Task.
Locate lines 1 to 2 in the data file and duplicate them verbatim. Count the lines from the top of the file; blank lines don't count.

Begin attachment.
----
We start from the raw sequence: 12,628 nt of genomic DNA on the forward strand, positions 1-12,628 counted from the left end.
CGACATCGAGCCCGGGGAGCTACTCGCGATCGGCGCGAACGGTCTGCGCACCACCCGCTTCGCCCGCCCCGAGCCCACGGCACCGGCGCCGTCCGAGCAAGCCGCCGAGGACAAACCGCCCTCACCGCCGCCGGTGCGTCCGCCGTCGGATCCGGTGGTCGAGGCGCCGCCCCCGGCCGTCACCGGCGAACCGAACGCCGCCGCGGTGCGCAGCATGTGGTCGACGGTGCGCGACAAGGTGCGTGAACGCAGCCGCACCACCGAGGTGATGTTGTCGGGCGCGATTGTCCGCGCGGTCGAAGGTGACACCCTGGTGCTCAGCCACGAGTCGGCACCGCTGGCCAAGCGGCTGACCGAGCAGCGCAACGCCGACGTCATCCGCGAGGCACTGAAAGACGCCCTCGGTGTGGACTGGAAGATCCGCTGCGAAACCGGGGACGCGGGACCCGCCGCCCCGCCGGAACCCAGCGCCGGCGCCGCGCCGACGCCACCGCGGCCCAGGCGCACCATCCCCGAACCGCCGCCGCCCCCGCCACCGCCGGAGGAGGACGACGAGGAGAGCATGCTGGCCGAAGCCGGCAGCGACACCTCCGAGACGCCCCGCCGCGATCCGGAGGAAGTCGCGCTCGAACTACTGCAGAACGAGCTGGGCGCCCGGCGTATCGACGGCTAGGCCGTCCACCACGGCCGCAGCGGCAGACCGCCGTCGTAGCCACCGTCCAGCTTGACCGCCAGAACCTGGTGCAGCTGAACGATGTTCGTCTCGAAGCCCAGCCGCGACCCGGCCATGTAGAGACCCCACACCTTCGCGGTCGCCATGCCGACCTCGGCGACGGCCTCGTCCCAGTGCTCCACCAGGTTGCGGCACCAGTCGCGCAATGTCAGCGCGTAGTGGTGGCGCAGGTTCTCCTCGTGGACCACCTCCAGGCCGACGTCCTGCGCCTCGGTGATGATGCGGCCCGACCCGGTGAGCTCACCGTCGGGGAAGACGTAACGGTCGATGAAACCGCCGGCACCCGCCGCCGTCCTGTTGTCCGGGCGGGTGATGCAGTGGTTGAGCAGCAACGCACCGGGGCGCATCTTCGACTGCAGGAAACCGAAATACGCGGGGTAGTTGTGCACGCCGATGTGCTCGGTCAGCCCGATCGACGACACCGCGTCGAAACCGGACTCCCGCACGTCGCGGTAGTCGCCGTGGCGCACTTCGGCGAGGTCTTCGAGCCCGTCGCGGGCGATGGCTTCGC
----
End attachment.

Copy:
We start from the raw sequence: 12,628 nt of genomic DNA on the forward strand, positions 1-12,628 counted from the left end.
CGACATCGAGCCCGGGGAGCTACTCGCGATCGGCGCGAACGGTCTGCGCACCACCCGCTTCGCCCGCCCCGAGCCCACGGCACCGGCGCCGTCCGAGCAAGCCGCCGAGGACAAACCGCCCTCACCGCCGCCGGTGCGTCCGCCGTCGGATCCGGTGGTCGAGGCGCCGCCCCCGGCCGTCACCGGCGAACCGAACGCCGCCGCGGTGCGCAGCATGTGGTCGACGGTGCGCGACAAGGTGCGTGAACGCAGCCGCACCACCGAGGTGATGTTGTCGGGCGCGATTGTCCGCGCGGTCGAAGGTGACACCCTGGTGCTCAGCCACGAGTCGGCACCGCTGGCCAAGCGGCTGACCGAGCAGCGCAACGCCGACGTCATCCGCGAGGCACTGAAAGACGCCCTCGGTGTGGACTGGAAGATCCGCTGCGAAACCGGGGACGCGGGACCCGCCGCCCCGCCGGAACCCAGCGCCGGCGCCGCGCCGACGCCACCGCGGCCCAGGCGCACCATCCCCGAACCGCCGCCGCCCCCGCCACCGCCGGAGGAGGACGACGAGGAGAGCATGCTGGCCGAAGCCGGCAGCGACACCTCCGAGACGCCCCGCCGCGATCCGGAGGAAGTCGCGCTCGAACTACTGCAGAACGAGCTGGGCGCCCGGCGTATCGACGGCTAGGCCGTCCACCACGGCCGCAGCGGCAGACCGCCGTCGTAGCCACCGTCCAGCTTGACCGCCAGAACCTGGTGCAGCTGAACGATGTTCGTCTCGAAGCCCAGCCGCGACCCGGCCATGTAGAGACCCCACACCTTCGCGGTCGCCATGCCGACCTCGGCGACGGCCTCGTCCCAGTGCTCCACCAGGTTGCGGCACCAGTCGCGCAATGTCAGCGCGTAGTGGTGGCGCAGGTTCTCCTCGTGGACCACCTCCAGGCCGACGTCCTGCGCCTCGGTGATGATGCGGCCCGACCCGGTGAGCTCACCGTCGGGGAAGACGTAACGGTCGATGAAACCGCCGGCACCCGCCGCCGTCCTGTTGTCCGGGCGGGTGATGCAGTGGTTGAGCAGCAACGCACCGGGGCGCATCTTCGACTGCAGGAAACCGAAATACGCGGGGTAGTTGTGCACGCCGATGTGCTCGGTCAGCCCGATCGACGACACCGCGTCGAAACCGGACTCCCGCACGTCGCGGTAGTCGCCGTGGCGCACTTCGGCGAGGTCTTCGAGCCCGTCGCGGGCGATGGCTTCGC